Migrations and inequalities: the incredible intuition of Enrico Berlinguer

In 1977, a famous speech by Enrico Berlinguer at the Eliseo Theater, at the end of the conference of intellectuals organized by the Italian Communist Party, was greeted with much skepticism. In the following decades it was denigrated and indicated as proof of a backward political culture, unable to interpret the great change underway, a prelude to the splendid Eighties and also to subsequent more radical developments in the economy and society. Berlinguer’s speech was entitled “Austerity: an opportunity to transform Italy”. His detractors derived from it a frugal and pauperist, self-flagellatory conception, a critique of capitalism of ethical, pre-political inspiration, incapable of understanding new needs, the desire for well-being, the positive function of mass consumption, the need to “modernize “Italy. In more recent times, there have also been those who wanted to find in Berlinguer’s words an ante litteram enunciation of the theories of happy degrowth.

Few, however, had grasped the profound foundation of Berlinguer’s analysis: the yearning for better living conditions of multitudes afflicted by misery, endemic diseases, oppression, in the wastelands, in the lost villages, in the nightmare metropolitan suburbs that were then they called the Third World or, in a more polite expression, the developing countries. Hence Berlinguer’s prediction on mass migratory phenomena, which would have increased to enormous dimensions with the liberation accomplished from colonial rule and due to the imbalances between the South and the North of the World. This was the motivation for the proposal, for policies that were then defined as austerity, aimed at promoting a different distribution of wealth and a new way of producing and consuming.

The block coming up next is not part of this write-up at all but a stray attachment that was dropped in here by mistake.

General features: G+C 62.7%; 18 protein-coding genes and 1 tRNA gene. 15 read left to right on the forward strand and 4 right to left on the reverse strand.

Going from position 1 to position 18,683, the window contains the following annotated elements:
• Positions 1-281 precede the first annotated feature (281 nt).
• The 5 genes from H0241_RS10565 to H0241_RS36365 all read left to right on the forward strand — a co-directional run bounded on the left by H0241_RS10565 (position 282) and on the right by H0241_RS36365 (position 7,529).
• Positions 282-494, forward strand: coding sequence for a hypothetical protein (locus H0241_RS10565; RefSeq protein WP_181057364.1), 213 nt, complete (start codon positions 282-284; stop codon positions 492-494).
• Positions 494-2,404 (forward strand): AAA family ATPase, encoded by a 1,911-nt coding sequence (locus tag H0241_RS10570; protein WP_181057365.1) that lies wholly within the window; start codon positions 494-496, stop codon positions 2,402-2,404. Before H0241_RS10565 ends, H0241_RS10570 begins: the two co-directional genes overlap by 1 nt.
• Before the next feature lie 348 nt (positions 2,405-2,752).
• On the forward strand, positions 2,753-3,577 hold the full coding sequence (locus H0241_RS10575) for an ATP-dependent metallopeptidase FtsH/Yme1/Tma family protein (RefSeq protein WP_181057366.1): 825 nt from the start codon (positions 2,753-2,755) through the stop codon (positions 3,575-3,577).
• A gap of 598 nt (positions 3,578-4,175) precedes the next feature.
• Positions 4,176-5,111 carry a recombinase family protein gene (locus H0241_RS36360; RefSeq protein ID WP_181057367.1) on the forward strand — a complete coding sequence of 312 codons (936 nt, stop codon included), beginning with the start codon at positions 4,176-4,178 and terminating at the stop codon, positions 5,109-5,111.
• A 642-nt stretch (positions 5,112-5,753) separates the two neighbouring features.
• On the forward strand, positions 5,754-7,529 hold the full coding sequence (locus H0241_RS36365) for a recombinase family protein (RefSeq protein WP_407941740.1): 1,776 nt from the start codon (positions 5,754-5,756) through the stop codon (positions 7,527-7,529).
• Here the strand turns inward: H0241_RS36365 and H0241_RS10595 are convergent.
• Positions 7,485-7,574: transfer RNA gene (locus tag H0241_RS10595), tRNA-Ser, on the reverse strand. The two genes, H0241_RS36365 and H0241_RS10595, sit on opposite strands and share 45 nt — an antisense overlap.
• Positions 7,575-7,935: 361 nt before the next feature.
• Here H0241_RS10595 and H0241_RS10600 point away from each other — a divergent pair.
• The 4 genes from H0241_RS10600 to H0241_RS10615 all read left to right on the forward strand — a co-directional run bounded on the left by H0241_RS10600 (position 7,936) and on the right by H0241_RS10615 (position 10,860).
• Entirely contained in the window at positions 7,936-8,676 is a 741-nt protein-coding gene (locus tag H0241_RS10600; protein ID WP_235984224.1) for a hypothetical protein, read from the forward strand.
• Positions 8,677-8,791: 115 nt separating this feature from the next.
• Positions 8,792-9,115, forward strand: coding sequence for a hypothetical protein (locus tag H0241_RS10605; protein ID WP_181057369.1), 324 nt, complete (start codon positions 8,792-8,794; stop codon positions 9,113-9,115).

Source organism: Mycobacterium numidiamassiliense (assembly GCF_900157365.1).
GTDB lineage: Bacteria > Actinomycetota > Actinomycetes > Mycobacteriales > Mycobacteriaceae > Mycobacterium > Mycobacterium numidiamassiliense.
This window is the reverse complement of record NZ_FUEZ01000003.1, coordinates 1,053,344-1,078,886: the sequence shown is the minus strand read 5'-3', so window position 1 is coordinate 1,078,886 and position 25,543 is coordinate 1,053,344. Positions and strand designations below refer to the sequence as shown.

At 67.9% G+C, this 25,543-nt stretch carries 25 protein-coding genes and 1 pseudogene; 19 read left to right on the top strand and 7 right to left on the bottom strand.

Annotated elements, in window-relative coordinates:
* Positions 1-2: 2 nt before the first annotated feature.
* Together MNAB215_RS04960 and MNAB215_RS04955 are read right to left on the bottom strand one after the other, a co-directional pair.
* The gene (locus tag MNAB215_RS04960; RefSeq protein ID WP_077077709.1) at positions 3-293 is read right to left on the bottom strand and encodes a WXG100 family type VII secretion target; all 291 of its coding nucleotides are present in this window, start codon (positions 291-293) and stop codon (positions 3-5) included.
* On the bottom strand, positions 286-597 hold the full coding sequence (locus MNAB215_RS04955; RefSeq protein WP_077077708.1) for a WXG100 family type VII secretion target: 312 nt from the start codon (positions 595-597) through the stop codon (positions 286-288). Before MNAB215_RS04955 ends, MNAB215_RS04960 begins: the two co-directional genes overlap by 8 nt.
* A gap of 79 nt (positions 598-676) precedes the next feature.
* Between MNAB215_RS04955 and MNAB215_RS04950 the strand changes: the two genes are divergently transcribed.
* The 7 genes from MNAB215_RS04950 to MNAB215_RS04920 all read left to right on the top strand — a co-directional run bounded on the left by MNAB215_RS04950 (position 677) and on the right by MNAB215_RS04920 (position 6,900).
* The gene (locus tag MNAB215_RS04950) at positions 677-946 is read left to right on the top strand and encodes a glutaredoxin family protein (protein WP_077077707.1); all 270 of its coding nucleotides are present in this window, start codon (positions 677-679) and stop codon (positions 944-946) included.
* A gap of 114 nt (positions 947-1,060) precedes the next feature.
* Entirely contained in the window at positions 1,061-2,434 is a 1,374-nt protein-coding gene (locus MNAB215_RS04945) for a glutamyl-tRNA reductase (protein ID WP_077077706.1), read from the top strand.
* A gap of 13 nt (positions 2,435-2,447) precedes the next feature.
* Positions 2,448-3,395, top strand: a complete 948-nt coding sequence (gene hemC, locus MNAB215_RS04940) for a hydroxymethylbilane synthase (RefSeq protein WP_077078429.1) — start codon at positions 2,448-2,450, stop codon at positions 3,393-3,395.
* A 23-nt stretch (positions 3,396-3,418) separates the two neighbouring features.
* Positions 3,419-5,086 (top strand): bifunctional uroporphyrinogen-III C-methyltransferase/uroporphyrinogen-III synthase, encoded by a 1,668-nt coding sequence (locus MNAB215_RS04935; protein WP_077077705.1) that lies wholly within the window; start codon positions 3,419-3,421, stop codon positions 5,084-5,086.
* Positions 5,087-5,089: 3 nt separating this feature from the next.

Again, in 1982, Berlinguer paid surprising attention to the theme of the future and invited the young Communists to devote themselves to those reflections with a congress of futurology. Someone thought that the PCI secretary was inspired by Stanisław Lem, author of a book with the same title. It was the year of Blade Runner, at the 22nd National Congress of the Communist Youth Federation. A year later, in an interview dedicated to “1984”, published by l’Unità with the title “Orwell was wrong, the computer opens new frontiers”, Berlinguer regretted that that invitation had not been accepted and clearly explained that it was not a literary or predictive suggestion. Instead, it was an exhortation to study, on a scientific basis, “the new contradictions of our time”, in order to disseminate the results of the most recent studies on the problems of the relationship between resources and population, between development and the environment and so on. It is not long – Berlinguer recalled – that scientists, institutions and even politicians have begun to study these issues typical of our time and which will dominate the coming decades. It only began to be talked about in the early 1970s. He was referring, in particular, to the Meadows Report on the limits of development, commissioned from the Boston MIT by the Club of Rome in 1972. “Before,” Berlinguer continued, “and still throughout the 1960s, the vacuous optimism of incessant progress prevailed. , of the well-being that would gradually spread to the whole population and to all nations.